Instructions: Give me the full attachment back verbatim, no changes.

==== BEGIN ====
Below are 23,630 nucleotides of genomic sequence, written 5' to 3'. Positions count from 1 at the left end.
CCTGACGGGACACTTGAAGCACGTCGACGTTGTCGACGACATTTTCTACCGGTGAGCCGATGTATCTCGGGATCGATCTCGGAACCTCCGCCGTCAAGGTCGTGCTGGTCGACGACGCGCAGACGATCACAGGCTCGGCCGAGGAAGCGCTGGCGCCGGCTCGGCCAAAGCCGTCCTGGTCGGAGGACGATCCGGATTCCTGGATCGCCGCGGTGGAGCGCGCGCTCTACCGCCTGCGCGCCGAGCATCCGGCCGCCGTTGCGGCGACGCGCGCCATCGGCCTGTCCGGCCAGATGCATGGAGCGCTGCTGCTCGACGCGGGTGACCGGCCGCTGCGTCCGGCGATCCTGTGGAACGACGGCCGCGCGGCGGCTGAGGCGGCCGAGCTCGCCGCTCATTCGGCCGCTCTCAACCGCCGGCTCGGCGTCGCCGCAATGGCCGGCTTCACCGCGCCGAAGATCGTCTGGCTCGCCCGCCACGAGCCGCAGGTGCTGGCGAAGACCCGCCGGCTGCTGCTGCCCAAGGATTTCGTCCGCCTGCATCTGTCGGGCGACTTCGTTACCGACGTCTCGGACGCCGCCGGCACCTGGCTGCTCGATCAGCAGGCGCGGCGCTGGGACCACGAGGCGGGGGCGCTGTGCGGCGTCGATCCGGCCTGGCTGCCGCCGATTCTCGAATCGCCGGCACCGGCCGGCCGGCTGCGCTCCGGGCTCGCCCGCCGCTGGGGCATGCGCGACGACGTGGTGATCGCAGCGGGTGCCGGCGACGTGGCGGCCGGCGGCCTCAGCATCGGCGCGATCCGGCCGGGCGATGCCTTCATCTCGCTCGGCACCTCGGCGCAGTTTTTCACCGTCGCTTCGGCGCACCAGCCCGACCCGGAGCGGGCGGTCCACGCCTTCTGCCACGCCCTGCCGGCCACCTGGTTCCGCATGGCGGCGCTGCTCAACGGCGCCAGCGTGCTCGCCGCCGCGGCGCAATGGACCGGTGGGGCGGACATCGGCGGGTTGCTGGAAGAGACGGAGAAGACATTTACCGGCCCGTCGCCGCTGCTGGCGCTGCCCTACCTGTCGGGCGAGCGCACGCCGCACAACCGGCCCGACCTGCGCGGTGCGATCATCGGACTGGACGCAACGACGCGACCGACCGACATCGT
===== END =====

Below are 23,630 nucleotides of genomic sequence, written 5' to 3'. Positions count from 1 at the left end.
CCTGACGGGACACTTGAAGCACGTCGACGTTGTCGACGACATTTTCTACCGGTGAGCCGATGTATCTCGGGATCGATCTCGGAACCTCCGCCGTCAAGGTCGTGCTGGTCGACGACGCGCAGACGATCACAGGCTCGGCCGAGGAAGCGCTGGCGCCGGCTCGGCCAAAGCCGTCCTGGTCGGAGGACGATCCGGATTCCTGGATCGCCGCGGTGGAGCGCGCGCTCTACCGCCTGCGCGCCGAGCATCCGGCCGCCGTTGCGGCGACGCGCGCCATCGGCCTGTCCGGCCAGATGCATGGAGCGCTGCTGCTCGACGCGGGTGACCGGCCGCTGCGTCCGGCGATCCTGTGGAACGACGGCCGCGCGGCGGCTGAGGCGGCCGAGCTCGCCGCTCATTCGGCCGCTCTCAACCGCCGGCTCGGCGTCGCCGCAATGGCCGGCTTCACCGCGCCGAAGATCGTCTGGCTCGCCCGCCACGAGCCGCAGGTGCTGGCGAAGACCCGCCGGCTGCTGCTGCCCAAGGATTTCGTCCGCCTGCATCTGTCGGGCGACTTCGTTACCGACGTCTCGGACGCCGCCGGCACCTGGCTGCTCGATCAGCAGGCGCGGCGCTGGGACCACGAGGCGGGGGCGCTGTGCGGCGTCGATCCGGCCTGGCTGCCGCCGATTCTCGAATCGCCGGCACCGGCCGGCCGGCTGCGCTCCGGGCTCGCCCGCCGCTGGGGCATGCGCGACGACGTGGTGATCGCAGCGGGTGCCGGCGACGTGGCGGCCGGCGGCCTCAGCATCGGCGCGATCCGGCCGGGCGATGCCTTCATCTCGCTCGGCACCTCGGCGCAGTTTTTCACCGTCGCTTCGGCGCACCAGCCCGACCCGGAGCGGGCGGTCCACGCCTTCTGCCACGCCCTGCCGGCCACCTGGTTCCGCATGGCGGCGCTGCTCAACGGCGCCAGCGTGCTCGCCGCCGCGGCGCAATGGACCGGTGGGGCGGACATCGGCGGGTTGCTGGAAGAGACGGAGAAGACATTTACCGGCCCGTCGCCGCTGCTGGCGCTGCCCTACCTGTCGGGCGAGCGCACGCCGCACAACCGGCCCGACCTGCGCGGTGCGATCATCGGACTGGACGCAACGACGCGACCGACCGACATCGT